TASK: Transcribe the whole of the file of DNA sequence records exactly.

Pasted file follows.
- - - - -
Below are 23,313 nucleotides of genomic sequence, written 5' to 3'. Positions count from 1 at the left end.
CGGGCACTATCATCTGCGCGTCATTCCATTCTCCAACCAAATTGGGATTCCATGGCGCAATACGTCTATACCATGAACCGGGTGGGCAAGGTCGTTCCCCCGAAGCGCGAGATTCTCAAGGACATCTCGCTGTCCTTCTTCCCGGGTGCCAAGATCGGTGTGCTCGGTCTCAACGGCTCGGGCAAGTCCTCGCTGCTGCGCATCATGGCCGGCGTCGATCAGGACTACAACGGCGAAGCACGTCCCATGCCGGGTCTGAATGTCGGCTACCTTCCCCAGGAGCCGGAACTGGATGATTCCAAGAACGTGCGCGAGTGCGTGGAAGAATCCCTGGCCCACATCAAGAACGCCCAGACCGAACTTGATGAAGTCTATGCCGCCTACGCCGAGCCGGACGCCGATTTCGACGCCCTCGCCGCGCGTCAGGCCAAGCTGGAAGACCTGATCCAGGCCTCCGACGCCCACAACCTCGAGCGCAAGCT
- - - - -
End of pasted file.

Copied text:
Below are 23,313 nucleotides of genomic sequence, written 5' to 3'. Positions count from 1 at the left end.
CGGGCACTATCATCTGCGCGTCATTCCATTCTCCAACCAAATTGGGATTCCATGGCGCAATACGTCTATACCATGAACCGGGTGGGCAAGGTCGTTCCCCCGAAGCGCGAGATTCTCAAGGACATCTCGCTGTCCTTCTTCCCGGGTGCCAAGATCGGTGTGCTCGGTCTCAACGGCTCGGGCAAGTCCTCGCTGCTGCGCATCATGGCCGGCGTCGATCAGGACTACAACGGCGAAGCACGTCCCATGCCGGGTCTGAATGTCGGCTACCTTCCCCAGGAGCCGGAACTGGATGATTCCAAGAACGTGCGCGAGTGCGTGGAAGAATCCCTGGCCCACATCAAGAACGCCCAGACCGAACTTGATGAAGTCTATGCCGCCTACGCCGAGCCGGACGCCGATTTCGACGCCCTCGCCGCGCGTCAGGCCAAGCTGGAAGACCTGATCCAGGCCTCCGACGCCCACAACCTCGAGCGCAAGCT